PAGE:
A Nasty Boy is a Nigerian publication that wants to broaden the definition of male identity and create a tolerant space for much wider discussions about sexuality, gender, race, and beauty.
A Nasty Boy launched in 2017, a response to narrow views and perceptions about Nigerian men. Nigerian culture can be very prescriptive and one-dimensional in expectations about identity. Androgyny is not understood and largely condemned.
A Nasty Boy has begun to share photos, spark discussions and present diverse points of view with its visual narrative to broaden perspectives and create a more inclusive culture.
In Nigeria, androgyny is generally linked with homosexuality and mocked. On one hand, ‘society’ mocks it, but on the other hand, the same society ‘watches’ and follows.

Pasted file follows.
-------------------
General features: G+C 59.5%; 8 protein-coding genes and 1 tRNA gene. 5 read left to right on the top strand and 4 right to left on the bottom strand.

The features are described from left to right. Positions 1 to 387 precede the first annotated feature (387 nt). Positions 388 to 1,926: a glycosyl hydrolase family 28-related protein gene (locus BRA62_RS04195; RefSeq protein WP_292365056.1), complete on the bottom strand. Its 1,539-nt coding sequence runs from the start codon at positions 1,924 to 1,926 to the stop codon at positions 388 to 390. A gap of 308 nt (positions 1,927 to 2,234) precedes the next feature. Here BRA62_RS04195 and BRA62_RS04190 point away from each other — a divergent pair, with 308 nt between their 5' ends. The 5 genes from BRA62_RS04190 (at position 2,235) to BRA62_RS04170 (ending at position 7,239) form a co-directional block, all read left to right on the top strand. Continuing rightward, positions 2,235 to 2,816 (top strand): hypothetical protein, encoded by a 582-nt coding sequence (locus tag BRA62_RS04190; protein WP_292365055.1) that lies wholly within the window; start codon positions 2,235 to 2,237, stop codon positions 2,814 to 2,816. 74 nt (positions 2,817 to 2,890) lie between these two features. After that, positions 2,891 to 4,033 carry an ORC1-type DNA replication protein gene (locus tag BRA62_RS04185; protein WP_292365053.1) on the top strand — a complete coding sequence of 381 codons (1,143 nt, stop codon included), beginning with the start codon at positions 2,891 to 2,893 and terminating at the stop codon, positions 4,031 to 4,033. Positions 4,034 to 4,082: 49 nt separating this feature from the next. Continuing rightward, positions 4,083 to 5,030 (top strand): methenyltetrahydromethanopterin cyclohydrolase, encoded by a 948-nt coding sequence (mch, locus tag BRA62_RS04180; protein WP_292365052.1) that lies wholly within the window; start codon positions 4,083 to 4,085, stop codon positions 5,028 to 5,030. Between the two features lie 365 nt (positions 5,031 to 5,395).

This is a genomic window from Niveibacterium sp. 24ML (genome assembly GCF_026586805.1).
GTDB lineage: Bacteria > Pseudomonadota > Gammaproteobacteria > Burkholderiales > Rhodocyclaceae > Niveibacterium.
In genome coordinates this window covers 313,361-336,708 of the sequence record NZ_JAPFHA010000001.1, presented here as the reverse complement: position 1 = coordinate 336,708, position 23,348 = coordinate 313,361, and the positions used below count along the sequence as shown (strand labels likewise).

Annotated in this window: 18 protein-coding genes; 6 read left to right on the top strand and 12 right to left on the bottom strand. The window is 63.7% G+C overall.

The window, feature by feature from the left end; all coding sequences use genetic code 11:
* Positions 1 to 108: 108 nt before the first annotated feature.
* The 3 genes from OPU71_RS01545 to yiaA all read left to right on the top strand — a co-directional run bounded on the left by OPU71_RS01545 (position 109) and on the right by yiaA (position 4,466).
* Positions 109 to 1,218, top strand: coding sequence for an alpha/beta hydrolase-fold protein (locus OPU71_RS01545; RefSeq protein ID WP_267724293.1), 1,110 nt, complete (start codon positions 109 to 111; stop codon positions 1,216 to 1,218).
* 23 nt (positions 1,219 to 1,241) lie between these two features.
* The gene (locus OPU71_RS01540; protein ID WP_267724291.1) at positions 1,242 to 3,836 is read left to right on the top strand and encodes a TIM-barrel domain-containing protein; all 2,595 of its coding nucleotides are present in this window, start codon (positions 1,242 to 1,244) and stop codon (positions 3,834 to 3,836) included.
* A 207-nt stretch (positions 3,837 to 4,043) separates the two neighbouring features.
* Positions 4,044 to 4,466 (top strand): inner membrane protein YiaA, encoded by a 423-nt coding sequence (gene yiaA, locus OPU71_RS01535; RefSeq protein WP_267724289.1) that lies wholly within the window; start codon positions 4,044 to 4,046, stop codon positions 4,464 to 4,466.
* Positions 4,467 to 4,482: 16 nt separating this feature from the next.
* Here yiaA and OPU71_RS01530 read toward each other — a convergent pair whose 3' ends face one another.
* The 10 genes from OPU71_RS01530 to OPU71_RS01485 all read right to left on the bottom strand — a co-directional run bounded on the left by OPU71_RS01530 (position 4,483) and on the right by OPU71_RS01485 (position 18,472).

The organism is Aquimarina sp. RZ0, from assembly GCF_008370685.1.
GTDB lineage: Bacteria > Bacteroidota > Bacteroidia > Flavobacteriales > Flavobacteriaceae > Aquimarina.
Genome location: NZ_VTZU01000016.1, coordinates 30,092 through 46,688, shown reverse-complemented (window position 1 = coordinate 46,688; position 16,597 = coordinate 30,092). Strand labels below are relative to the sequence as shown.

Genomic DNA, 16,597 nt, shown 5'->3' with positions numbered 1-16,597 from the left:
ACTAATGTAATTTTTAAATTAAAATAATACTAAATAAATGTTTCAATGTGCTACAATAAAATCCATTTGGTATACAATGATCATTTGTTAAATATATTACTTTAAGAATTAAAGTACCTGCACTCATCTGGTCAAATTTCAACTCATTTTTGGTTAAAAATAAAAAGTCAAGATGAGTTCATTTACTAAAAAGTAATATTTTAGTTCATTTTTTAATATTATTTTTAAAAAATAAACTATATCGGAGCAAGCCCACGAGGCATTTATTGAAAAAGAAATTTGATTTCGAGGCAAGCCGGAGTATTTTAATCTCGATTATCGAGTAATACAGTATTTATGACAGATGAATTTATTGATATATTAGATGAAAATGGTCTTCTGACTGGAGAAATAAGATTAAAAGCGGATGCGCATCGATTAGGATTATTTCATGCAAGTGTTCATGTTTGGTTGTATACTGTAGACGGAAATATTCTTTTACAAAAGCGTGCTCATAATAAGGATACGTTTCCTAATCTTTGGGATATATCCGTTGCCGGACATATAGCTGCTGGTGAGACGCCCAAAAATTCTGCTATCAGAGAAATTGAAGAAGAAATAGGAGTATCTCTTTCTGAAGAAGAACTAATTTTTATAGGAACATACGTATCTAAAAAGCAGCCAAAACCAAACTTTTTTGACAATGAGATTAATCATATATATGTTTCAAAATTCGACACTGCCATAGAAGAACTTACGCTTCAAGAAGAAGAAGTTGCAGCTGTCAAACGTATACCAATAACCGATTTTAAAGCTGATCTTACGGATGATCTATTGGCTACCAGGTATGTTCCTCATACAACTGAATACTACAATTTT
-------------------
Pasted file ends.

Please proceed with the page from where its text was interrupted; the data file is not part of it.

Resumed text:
In the last few years, there’s been a rise in cross-dressing with people like Idris Okuneye aka Bobrisky who has risen to stardom from dressing like a woman, head to toe. He is vilified but also admired, and watched. He says ‘I tell them that Bobrisky is a character, he’s not a girl. I have lots of male admirers and I turn them down because I am not who they think I am.’
A Nasty Boy was well received and sparked off conversations about ideals of beauty, expressions of identity and maleness – the sort of conversations that should be held to create safe spaces for people to exist in whatever identities they chose.